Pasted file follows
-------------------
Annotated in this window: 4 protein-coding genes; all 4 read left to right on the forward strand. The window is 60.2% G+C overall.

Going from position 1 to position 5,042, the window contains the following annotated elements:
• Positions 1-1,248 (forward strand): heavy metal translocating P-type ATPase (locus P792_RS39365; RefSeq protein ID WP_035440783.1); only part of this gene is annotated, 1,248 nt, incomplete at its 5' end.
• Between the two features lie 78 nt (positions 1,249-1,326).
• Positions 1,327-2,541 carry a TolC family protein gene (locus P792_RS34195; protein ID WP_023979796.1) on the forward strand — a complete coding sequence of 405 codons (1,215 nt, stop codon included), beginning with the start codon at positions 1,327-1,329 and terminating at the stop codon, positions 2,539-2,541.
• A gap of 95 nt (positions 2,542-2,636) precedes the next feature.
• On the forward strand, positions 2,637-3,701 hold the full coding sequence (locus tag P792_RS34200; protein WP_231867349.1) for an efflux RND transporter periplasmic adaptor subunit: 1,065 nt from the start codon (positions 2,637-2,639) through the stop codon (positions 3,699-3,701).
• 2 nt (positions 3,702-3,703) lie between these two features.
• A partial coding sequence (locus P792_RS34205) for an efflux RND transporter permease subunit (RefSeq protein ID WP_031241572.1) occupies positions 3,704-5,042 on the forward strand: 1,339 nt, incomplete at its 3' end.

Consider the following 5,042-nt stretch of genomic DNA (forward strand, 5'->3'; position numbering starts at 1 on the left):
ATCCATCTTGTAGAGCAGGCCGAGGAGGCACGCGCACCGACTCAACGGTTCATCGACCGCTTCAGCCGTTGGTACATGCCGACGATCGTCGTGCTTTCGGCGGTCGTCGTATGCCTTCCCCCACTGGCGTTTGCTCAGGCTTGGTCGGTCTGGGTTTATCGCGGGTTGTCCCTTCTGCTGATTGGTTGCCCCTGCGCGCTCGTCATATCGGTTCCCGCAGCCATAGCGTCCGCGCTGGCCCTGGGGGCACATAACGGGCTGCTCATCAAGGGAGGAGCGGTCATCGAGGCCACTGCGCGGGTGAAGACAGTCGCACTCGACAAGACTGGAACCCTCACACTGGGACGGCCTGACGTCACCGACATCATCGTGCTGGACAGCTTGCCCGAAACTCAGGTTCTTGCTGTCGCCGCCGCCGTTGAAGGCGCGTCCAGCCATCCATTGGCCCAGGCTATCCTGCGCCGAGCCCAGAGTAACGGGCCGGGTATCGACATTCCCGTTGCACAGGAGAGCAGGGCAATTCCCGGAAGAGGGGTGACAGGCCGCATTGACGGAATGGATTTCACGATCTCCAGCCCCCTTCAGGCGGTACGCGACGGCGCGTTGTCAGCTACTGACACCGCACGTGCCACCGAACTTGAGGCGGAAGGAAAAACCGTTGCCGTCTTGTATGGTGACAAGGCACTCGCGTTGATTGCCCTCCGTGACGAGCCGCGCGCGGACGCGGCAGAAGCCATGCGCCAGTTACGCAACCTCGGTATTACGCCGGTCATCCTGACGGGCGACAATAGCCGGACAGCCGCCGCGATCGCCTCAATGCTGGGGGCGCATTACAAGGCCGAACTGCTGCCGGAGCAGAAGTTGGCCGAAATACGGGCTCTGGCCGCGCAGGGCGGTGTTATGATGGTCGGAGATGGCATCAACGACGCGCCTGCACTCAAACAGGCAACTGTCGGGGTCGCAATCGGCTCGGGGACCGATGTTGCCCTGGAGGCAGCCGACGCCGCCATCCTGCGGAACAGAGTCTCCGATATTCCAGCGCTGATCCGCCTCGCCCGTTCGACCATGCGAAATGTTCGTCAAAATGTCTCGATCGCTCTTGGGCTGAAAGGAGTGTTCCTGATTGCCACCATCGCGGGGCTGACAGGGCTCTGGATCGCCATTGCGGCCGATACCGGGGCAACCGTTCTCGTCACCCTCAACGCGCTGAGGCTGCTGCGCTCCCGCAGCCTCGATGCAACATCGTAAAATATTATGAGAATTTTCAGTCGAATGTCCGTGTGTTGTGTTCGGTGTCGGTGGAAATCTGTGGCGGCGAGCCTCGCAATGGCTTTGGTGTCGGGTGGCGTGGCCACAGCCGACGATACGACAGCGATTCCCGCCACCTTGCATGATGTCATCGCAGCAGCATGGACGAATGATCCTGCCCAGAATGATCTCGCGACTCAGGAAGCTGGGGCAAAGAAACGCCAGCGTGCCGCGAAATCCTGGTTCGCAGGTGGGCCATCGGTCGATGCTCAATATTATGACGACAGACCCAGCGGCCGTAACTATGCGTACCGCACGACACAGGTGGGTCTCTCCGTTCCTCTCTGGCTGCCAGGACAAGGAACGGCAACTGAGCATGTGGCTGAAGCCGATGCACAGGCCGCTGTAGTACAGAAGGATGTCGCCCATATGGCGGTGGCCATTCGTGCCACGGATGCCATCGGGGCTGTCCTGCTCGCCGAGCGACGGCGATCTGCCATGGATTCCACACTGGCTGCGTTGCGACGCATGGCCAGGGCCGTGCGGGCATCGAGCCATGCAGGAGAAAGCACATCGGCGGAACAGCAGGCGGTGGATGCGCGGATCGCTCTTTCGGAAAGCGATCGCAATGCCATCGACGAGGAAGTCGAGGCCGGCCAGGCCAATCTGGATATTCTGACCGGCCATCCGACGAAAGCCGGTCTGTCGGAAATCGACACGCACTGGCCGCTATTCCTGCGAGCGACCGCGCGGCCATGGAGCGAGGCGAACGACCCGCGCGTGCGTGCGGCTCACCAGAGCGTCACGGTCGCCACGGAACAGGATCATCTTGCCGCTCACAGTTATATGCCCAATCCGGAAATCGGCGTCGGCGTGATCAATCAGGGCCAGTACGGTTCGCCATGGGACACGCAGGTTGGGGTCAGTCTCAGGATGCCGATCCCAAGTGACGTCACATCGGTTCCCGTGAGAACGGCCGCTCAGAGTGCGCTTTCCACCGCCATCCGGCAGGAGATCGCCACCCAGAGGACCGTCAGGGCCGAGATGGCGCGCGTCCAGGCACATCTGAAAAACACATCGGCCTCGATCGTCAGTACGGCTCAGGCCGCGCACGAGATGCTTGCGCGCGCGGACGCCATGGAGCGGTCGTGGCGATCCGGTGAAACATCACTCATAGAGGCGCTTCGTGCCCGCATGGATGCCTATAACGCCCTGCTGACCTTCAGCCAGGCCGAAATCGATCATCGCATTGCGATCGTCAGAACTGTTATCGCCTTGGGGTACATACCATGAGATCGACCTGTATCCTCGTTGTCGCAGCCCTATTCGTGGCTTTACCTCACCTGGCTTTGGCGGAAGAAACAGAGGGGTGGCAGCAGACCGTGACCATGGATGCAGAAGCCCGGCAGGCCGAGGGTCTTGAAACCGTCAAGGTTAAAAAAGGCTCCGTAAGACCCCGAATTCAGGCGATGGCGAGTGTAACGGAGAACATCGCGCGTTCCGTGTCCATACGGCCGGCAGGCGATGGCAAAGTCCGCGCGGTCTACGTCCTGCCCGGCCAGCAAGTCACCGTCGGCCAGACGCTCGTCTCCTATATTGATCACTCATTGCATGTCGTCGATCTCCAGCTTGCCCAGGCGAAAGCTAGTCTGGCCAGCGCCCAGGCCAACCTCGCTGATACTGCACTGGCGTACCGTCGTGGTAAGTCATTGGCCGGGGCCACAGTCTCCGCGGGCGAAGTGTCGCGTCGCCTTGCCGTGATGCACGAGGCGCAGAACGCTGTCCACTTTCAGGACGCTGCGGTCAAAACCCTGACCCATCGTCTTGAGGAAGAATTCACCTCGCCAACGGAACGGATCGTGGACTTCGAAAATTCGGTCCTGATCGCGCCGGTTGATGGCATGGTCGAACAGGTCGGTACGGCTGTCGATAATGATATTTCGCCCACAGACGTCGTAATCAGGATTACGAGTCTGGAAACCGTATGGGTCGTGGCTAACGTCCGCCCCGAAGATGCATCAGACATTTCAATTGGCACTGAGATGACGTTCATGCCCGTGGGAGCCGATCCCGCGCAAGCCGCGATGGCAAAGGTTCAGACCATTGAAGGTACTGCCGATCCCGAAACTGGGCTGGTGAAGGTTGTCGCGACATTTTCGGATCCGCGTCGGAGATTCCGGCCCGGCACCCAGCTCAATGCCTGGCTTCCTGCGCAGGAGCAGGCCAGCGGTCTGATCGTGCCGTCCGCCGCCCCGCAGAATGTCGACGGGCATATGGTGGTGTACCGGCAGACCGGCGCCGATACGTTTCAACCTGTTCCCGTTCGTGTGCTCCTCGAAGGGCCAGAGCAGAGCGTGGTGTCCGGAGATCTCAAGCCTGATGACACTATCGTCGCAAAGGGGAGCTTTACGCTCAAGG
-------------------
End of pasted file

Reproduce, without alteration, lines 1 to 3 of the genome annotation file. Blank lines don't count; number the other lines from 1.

Annotated in this window: 4 protein-coding genes; all 4 read left to right on the forward strand. The window is 60.2% G+C overall.

Going from position 1 to position 5,042, the window contains the following annotated elements:
• Positions 1-1,248 (forward strand): heavy metal translocating P-type ATPase (locus P792_RS39365; RefSeq protein ID WP_035440783.1); only part of this gene is annotated, 1,248 nt, incomplete at its 5' end.